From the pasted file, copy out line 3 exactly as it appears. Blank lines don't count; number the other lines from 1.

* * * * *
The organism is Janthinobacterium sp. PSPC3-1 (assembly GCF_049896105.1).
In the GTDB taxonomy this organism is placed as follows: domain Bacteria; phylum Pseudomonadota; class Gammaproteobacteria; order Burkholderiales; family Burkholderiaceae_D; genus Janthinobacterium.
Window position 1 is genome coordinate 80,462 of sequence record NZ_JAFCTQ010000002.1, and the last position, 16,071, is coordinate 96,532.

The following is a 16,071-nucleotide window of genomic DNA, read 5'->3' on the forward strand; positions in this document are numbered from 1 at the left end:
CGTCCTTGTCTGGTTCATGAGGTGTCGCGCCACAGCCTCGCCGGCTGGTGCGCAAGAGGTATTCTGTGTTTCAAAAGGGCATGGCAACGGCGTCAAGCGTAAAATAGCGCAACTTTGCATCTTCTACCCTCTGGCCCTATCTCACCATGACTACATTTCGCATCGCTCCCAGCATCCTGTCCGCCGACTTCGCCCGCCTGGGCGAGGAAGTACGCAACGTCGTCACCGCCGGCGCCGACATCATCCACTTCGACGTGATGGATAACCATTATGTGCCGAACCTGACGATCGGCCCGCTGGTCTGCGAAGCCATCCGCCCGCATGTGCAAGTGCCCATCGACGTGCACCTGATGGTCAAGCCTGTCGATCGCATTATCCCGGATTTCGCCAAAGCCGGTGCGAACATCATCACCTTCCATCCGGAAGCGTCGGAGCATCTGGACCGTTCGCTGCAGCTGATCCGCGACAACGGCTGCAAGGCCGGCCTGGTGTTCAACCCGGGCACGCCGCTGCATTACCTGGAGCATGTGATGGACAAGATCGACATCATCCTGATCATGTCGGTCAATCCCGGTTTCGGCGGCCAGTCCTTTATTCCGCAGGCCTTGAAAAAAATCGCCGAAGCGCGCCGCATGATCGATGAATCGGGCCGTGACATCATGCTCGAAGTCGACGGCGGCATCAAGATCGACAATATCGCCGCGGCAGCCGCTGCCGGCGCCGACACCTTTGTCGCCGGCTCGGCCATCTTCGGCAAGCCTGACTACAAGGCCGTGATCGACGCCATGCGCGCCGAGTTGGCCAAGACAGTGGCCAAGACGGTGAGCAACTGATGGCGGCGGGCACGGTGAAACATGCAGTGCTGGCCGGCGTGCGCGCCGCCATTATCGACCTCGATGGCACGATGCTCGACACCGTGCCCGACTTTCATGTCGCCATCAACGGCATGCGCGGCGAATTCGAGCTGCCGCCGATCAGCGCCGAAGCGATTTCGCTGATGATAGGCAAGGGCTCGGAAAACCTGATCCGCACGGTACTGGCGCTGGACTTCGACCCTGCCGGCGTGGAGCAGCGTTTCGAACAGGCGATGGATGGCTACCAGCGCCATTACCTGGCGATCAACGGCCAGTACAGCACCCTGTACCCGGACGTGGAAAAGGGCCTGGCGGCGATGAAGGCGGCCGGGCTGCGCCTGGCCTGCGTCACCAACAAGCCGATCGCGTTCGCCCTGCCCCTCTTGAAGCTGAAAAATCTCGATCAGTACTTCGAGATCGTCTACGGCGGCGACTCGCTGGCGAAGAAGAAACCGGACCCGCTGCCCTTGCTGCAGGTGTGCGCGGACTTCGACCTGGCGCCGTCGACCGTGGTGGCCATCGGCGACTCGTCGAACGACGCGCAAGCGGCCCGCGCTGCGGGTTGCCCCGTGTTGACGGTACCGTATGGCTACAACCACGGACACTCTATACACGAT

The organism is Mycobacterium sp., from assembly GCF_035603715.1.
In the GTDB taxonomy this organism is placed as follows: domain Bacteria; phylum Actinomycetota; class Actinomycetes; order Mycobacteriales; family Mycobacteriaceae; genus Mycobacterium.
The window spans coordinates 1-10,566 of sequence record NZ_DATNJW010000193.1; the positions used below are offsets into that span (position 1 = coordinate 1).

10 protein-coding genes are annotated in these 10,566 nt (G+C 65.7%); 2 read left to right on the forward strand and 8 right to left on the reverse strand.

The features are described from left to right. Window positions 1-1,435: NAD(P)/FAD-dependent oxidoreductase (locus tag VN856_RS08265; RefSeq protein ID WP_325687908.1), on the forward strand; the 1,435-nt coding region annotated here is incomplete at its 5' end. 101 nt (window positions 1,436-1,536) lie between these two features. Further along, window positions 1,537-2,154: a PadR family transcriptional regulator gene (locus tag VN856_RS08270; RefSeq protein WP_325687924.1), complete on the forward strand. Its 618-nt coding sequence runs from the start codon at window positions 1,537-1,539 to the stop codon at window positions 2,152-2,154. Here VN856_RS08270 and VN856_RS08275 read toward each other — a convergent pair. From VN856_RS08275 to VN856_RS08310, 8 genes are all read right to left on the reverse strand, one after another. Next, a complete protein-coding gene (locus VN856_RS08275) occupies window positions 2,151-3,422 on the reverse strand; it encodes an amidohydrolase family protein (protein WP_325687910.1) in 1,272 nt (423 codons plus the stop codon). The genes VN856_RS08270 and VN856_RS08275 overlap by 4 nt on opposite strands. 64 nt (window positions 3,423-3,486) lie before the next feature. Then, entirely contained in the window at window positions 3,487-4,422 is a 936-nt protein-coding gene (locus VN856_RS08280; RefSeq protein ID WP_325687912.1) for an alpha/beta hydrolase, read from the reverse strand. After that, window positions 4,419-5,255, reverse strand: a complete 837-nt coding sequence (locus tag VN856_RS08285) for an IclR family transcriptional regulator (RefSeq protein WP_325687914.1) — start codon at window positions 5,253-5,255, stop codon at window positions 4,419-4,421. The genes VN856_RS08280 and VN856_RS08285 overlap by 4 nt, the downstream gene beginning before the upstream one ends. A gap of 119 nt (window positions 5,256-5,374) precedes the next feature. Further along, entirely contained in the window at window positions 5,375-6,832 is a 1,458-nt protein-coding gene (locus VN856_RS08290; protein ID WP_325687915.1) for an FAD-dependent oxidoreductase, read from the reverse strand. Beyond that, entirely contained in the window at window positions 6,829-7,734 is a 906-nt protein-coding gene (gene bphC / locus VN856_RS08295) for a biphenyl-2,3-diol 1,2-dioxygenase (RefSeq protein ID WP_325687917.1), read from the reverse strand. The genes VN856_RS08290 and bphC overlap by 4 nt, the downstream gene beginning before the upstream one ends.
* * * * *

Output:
Window position 1 is genome coordinate 80,462 of sequence record NZ_JAFCTQ010000002.1, and the last position, 16,071, is coordinate 96,532.